Environmental Epidemiology: EPID 711 (Mandatory)
Environmental Epidemiology is an advanced epidemiology course that addresses epidemiological research methods used to study environmental exposures from air pollution to heavy metals, and from industrial pollutants to consumer product chemicals. The course will provide an overview of major study designs in environmental epidemiology, including cohort studies, panel studies, natural experiments, randomized controlled trials, time-series, and case-crossover studies.
The following electives are highly recommended:
Introduction to Superfund Sites and Health Effects of Hazardous Waste: PHRM 657 / ENVS 657 Superfund hazardous waste sites are prevalent in our nation and the exposures to toxicants from these sites raises, immediate public health concerns. The aims of this course are to educate students about these sites and provide a scientific basis for hazard identification, hazard characterization, risk communication and risk management. The course will describe the effect of these hazardous chemicals on the ecosystem and vice-versa and remediation and mitigation approaches. These environmental science issues will lead into the environmental health aspects of exposures including: bio-monitoring (external and internal dose, biomarkers and the exposome), toxicological properties of contaminants and mode-of-action. The course will be complemented with visits to two Superfund sites in the region: Ambler (Asbestos) and Palmerton (Heavy Metals).
Methods for Statistical Genetics in Complex Human Disease: BSTA 787
This is an introductory course for graduate students in Biostatistics, Statistics, Epidemiology, Bioinformatics and other BGS disciplines which will cover statistical methods for the analysis of family and population based genetic data. Topics covered will include allele frequency estimation, classical segregation and linkage analysis, multipoint linkage tests, general pedigree analysis, family-based association analysis and population based haplotype analysis. Students will be exposed to the latest statistical methodology and computer tools on gene mapping in complex human disease. They will also read and evaluate current statistical human genetics literature.
Mechanisms of Disease: BIOM 502
During BIOM 502, several human diseases will be studied, focusing on the mechanism of the disease, the clinical presentation and how our understanding of the disease mechanism affects current treatment regimens and well as offers research opportunities for new approaches to treatment. The specific diseases studied change yearly. Some of the diseases studied in prior years include diabetes, breast cancer, colon cancer, HIV / AIDS, and atherosclerosis. Student obtain background information via the medical school “Virtual Curriculum” and read and discuss papers weekly. Grading is based on a presentation at the end of the course demonstrating the connection between mechanism, clinical presentation and treatment in a disease of the student’s choice.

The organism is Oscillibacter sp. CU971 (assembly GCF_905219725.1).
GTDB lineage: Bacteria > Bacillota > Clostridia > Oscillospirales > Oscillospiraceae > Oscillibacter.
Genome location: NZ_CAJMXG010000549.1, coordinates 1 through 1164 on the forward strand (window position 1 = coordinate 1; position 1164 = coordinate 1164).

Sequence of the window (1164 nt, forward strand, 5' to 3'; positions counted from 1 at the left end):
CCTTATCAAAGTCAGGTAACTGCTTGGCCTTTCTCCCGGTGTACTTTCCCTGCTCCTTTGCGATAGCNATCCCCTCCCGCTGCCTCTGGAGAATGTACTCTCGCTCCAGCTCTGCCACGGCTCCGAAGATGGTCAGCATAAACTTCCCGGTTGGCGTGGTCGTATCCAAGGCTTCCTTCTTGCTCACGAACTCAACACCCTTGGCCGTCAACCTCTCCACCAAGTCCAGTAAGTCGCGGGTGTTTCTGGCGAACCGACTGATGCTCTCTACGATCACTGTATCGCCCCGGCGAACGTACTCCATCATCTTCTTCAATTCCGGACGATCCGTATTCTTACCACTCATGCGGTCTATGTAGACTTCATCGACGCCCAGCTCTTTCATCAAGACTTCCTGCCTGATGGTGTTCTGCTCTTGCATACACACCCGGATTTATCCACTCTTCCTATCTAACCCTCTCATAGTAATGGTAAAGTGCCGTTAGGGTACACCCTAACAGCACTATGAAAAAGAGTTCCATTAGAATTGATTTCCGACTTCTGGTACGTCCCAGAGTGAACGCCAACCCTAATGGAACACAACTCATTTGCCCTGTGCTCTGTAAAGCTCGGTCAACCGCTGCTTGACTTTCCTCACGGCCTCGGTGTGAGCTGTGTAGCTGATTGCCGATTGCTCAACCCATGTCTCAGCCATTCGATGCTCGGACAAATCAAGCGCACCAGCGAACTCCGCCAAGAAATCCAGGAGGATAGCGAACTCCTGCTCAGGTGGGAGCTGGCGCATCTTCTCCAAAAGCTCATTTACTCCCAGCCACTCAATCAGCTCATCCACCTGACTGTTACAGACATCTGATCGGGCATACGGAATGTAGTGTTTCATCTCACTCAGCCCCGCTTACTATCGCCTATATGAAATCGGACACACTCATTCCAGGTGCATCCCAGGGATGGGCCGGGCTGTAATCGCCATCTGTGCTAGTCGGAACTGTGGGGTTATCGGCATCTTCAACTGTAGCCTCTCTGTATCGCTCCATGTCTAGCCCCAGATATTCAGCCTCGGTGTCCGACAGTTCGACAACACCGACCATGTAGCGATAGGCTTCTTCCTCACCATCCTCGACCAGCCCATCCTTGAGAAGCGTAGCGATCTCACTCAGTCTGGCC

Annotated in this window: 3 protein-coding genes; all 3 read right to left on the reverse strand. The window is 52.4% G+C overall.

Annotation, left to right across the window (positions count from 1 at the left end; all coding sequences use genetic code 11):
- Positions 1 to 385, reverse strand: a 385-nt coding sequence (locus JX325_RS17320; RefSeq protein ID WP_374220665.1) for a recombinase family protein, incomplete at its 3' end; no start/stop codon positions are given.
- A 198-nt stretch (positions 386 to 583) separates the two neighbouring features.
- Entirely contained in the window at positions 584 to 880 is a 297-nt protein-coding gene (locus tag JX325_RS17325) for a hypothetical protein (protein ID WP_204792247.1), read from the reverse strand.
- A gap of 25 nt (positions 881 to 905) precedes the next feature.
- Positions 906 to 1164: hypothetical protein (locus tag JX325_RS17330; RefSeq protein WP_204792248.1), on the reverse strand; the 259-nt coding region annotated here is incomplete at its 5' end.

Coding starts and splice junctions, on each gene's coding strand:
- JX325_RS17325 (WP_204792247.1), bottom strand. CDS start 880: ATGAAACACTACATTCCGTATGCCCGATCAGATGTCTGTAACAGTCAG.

Neurotransmitter Signaling & Neuropsychopharmacology: PHRM 510
Course provides a general overview of the signaling properties of the nervous system. Also provides in-depth information on neurotransmitter and associated signaling systems. Emphasis is placed on the wealth of new molecular information that is being gathered to examine how cells of the nervous system function and communicate.
Introduction to Bioinformatics: MTR 535. Course directors: Benjamin F. Voight, PhD and Casey S. Greene, PhD. This course provides broad overview of bioinformatics and computational biology as applied to biomedical research. A primary objective of the course is to enable students to integrate modern bioinformatics tools into their research activities. Course material is aimed to address biological questions using computational approaches and the analysis of data. Areas include DNA sequence alignment, genetic variation and analysis, motif discovery, study design for high-throughput sequencing, RNA and gene expression, single gene and whole-genome analysis, machine learning, and topics in systems biology. The relevant principles underlying methods used for analysis in these areas will be introduced and discussed at a level appropriate for biologists without a background in computer science. However, a basic primer in programming and operating in a UNIX environment will be presented, and students will also be introduced to Python, R, and tools for reproducible research. This course emphasizes direct, hands-on experience with applications to current biological research problems.